Going into yesterday’s UN vote on upgrading Palestinian status at the world body, the Palestinian Authority received a fair amount of support from Israeli political figures, including former prime minister Ehud Olmert and former deputy defense minister Ephraim Sneh. Western European leaders also supported Mahmoud Abbas’s UN stunt as a way to possibly break the peace process out of its slumber. And in an utterly predictable move, the Palestinians announced as soon as the vote was tallied that they plan to make their Israeli and Western supporters look foolish.
The New York Times reports on the “day after” in Abbas’s world, and explains why negotiations are at an impasse: “Negotiations for a two-state solution have been stalled with the Palestinians, who insist on a halt to settlement building. The Israeli prime minister, Benjamin Netanyahu, says he is ready for negotiations without preconditions and has refused to renew a temporary freeze that expired in 2010.” There’s that genius idea of President Obama’s still haunting negotiations: the curse of the “preconditions.” Now that we know precondition demands by the Palestinians are holding up negotiations, will the UN vote change that? “With the new emphasis on the territory as occupied, Palestinian officials said, the demand for a settlement freeze was unlikely to be dropped,” the Times continues. So yesterday’s vote will make it less likely the Palestinians will return to the negotiating table.
Let’s not forget the full extent of the disaster brought on the peace process by Obama’s freeze precondition; as Omri Ceren pointed out here last year, it ended up weakening rather than boosting Abbas, who found that it wasn’t so easy for him to climb down from the limb on which Obama had deserted him. Abbas apparently still thinks he can’t climb down.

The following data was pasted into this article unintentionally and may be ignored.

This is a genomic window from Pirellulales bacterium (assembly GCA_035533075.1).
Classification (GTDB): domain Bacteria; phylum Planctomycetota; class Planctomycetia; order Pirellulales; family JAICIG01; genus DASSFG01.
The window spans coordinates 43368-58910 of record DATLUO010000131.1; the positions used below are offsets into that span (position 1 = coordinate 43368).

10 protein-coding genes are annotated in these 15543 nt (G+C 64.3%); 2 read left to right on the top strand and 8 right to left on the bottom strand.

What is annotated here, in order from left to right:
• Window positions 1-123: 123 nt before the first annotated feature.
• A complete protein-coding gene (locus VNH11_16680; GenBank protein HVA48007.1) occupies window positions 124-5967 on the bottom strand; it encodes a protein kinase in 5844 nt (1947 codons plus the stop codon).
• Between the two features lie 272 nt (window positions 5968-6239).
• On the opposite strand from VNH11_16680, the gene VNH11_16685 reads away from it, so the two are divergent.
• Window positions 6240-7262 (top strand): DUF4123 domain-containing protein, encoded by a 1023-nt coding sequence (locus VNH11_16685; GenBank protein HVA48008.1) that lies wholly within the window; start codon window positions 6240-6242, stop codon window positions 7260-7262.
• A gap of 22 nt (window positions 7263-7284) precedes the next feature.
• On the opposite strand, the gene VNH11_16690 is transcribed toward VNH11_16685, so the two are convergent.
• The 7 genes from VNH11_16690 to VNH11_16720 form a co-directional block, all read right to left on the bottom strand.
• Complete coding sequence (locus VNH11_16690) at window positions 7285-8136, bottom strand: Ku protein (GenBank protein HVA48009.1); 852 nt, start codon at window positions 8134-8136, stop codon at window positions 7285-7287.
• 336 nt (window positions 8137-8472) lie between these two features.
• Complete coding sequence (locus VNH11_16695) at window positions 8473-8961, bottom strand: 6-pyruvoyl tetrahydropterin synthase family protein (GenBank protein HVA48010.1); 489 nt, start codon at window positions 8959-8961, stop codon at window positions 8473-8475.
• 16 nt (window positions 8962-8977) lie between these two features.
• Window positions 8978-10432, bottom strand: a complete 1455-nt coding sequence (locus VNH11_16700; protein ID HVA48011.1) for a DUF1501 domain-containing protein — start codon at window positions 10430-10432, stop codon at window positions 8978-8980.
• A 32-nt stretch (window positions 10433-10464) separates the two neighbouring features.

But it will be interesting to see now how the Western supporters of Abbas’s UN move will react to this. Abbas is threatening not to come back to the negotiating table, which would debunk these supporters’ claims that the UN move would be good for the peace process. They may be tempted to push Netanyahu to accept Abbas’s preconditions–but that is the reason for the impasse in the first place. And they shouldn’t forget the can of worms they opened when they supported preconditions last time: every time Netanyahu appeared willing to consider preconditions, Abbas added to them, because the preconditions are designed to disrupt and prevent negotiations, not enable them.
Maybe Abbas will have a change of heart. But it appears for now that Abbas took everyone for a ride, and that Olmert and his ideological allies on the Israeli and Western left miscalculated. Go figure.